Saturday, September 20, 2014

Prague - Day 13

Tuesday, September 16
I kissed Ed good-bye at 6 am as he headed for a plane back to Louisville. I repacked for the next leg of my journey and then took a walk.  I wanted to see some of the sights before the herds of tourists showed up.
I left the Marriott and walked to nearby Republic Square where the Municipal House is located. It is a beautiful combination of neo-baroque and Czech Art Nouveau built in 1911.
Unfortunately the tours are sold out for days, because I understand it houses Prague's largest concert hall and is gorgeous. Ed said he visited this building when he was here in 2000.
Then I walked through the Powder Tower next to it.
This is the only surviving bit of the defense wall built in the 1400s.
On to the Old Town Square.  This is the location of the Astronomical Clock (enough from yesterday) but you can see how the square is lined with restaurants.
The square is actually very large and wide open but always full of people. This photo of the Hussite Gothic Tyn Church with buildings in front intrigued me.
You have to walk through a narrow lane to get to the front of the church. Either the building codes weren't enforced or the church forgot to buy the property in front.
And what about the tomato soup can?
Apparently, Andy Warhol was Czech and he has an exhibit there.
At noon I checked out of the hotel and Tauck took me to the Clarion Hotel Old Town, only about 6 blocks away but closer to the river. I headed out for touring again, this time to Josefov or the Jewish section. In the 16th and 17th centuries, Prague had one of the biggest ghettos in Europe with 11,000 Jewish inhabitants.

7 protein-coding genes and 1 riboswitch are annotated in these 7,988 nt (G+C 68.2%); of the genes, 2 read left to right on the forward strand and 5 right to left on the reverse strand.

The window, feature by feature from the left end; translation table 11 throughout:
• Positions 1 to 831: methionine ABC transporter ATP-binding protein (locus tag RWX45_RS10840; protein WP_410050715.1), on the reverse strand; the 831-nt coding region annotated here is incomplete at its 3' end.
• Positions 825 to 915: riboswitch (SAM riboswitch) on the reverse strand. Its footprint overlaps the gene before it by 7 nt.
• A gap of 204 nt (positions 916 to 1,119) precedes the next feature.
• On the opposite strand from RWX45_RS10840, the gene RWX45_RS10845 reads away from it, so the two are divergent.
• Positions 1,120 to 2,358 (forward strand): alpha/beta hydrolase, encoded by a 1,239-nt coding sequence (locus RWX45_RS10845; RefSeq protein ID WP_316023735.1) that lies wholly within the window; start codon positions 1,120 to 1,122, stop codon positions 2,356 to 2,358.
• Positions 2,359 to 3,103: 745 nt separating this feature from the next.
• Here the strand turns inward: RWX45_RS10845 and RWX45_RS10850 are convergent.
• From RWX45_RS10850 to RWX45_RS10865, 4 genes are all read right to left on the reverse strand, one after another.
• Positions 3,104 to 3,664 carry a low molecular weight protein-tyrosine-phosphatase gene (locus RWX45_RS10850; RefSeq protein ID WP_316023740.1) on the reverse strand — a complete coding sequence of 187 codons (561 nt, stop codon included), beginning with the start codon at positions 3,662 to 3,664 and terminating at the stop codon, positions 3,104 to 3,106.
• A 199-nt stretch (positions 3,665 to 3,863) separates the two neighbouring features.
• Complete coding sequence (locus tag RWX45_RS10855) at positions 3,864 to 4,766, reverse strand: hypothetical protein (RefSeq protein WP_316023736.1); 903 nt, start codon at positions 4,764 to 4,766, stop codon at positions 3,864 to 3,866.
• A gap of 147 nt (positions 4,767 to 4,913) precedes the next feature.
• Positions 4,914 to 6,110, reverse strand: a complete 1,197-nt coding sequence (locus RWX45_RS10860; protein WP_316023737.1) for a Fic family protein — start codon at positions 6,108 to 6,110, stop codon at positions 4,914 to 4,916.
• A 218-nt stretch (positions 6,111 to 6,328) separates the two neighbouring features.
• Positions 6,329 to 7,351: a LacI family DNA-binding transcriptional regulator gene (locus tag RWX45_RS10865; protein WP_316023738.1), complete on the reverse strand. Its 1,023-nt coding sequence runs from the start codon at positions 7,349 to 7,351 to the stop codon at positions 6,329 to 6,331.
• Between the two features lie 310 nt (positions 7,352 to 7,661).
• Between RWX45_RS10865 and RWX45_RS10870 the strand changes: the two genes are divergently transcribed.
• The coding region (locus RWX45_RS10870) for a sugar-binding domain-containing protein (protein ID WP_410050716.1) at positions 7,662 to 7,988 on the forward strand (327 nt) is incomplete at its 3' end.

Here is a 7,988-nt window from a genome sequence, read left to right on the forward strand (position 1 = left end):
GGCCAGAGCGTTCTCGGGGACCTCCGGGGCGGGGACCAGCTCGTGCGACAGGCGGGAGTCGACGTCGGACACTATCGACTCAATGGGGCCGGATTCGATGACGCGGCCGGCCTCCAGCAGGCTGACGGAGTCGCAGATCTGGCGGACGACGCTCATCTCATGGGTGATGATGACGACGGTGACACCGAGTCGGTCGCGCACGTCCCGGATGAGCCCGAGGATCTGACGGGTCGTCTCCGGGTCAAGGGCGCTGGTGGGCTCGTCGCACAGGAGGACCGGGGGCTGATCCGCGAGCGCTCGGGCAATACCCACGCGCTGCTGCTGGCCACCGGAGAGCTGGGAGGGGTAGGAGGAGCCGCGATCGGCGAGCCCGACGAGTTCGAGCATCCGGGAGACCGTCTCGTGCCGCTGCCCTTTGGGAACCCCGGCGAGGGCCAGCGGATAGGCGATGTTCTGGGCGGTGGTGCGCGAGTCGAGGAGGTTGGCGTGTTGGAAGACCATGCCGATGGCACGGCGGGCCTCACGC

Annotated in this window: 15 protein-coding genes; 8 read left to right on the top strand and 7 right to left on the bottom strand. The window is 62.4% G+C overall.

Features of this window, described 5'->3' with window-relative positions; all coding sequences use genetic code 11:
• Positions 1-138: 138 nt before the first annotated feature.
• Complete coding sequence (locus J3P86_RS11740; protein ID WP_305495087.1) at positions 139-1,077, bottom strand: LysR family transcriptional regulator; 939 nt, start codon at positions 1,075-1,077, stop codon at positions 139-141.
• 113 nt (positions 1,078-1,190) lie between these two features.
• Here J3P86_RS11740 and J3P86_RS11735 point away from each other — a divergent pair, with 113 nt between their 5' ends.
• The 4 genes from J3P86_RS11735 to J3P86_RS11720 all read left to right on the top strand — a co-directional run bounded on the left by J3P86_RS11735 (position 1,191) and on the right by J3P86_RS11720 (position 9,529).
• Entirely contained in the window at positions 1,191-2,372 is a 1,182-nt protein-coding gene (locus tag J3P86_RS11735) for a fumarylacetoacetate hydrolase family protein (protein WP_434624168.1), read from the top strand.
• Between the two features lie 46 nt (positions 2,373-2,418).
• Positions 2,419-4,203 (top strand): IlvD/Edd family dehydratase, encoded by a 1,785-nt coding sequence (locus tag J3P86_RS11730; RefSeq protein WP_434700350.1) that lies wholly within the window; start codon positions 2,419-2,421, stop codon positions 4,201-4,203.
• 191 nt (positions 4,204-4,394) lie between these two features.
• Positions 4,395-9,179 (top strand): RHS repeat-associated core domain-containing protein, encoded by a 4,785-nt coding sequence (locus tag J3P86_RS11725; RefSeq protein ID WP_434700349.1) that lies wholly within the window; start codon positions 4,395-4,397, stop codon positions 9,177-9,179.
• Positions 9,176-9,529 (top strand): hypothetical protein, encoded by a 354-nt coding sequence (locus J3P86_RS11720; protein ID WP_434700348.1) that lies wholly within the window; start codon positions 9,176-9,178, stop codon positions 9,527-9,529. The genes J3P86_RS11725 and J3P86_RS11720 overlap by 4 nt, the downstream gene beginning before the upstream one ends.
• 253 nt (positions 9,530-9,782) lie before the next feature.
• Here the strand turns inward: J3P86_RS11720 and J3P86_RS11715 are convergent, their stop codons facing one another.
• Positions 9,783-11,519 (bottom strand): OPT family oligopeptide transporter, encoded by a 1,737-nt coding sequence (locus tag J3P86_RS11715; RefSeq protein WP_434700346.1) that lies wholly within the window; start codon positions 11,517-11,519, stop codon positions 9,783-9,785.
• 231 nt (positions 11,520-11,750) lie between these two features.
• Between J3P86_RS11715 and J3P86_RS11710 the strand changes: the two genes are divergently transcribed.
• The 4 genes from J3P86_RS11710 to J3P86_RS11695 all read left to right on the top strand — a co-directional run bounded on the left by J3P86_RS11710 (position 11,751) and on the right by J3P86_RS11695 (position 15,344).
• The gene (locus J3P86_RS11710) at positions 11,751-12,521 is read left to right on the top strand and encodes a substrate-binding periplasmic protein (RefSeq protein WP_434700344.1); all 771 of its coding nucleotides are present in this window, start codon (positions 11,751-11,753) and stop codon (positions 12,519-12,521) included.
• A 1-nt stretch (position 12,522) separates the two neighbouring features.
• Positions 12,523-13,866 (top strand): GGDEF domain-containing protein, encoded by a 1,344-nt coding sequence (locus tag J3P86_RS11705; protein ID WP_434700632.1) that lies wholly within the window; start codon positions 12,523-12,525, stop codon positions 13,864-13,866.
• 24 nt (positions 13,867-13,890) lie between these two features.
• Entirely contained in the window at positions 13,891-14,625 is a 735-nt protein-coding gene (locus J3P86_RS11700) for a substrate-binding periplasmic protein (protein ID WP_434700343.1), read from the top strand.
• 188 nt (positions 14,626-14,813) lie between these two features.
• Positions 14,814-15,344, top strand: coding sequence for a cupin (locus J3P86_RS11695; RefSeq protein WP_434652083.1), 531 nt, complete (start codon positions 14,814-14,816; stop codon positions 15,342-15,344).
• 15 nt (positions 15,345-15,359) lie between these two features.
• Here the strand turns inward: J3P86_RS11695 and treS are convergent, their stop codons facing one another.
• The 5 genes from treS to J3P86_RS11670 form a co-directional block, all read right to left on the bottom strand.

I bought a combo ticket at the Pinkas Synagogue and paid the extra for photos. Built in 1535, this was the site of Jewish worship for 400 years.  Today it is a memorial to the 77,297 Czech Jews who were sent from here to the gas chambers at the concentration camps. The walls are covered with each of their names, in family groupings, with birth date and last date known alive.
The communists closed the synagogue and whitewashed the walls. But after the end of communism in 1989, the Pinkas was reopened and the names rewritten.
The tour, which had already put me in a sober mood, lead from there to the Old Jewish Cemetery. From 1439 until 1787, this was the only burial ground allowed for the Jews of Prague. Consequently, the tombs were piled on top of one another because of limited space. It is estimated there are 12,000 tombstones with tombs layered 7-8 deep. As the ground settled over time, the tombstones became crooked.
Adjacent to the cemetery is the neo-Romanesque mortuary house, built in 1911 for the purification if the dead. It is now an exhibit hall on Jewish medicine, death and burial traditions. 
Next was the Klaus Synagogue, built in the 1600s, and devoted to artifacts used in religious practices.
Down a block is the Old-New Synagogue, still standing after 700 years and still the central building in Josefov. That's the Jewish Town Hall in the background.
Built in 1270, the Old-New Synagogue is the oldest in Eastern Europe.  It still has hard wooden seats lining the perimeter of the main room with the Shrine of the Ark in front as the focus of worship.
The grand finale is the Spanish Synagogue, so-named because of its  Moorish style.  
Built in the 1800s, it now displays Jewish history through the 18th, 19th and 20th centuries, with circa 1900 photos of Josefov.
I still had some daylight left so I took Rick Steves' advice and boarded the #22 tram  (32 kc) at Tesco Department store and rode it across the river and back up Castle Hill. (I love those little trams.)  
I only got off after I passed the main sights and then took the opposing car back down. I got off at the bottom of Legi Bridge and caught a great shot of the Charles Bridge with the castle in the background.
The walk back along the river to my new hotel was charming .
Tonight I had dinner at my hotel and then took a  1 hr boat ride for 250 kc ( about $13) on a little boat on the Vltava.
It was a chilly night and it was only about half full. It was fun to see the city lit up at night, especially the bridges.

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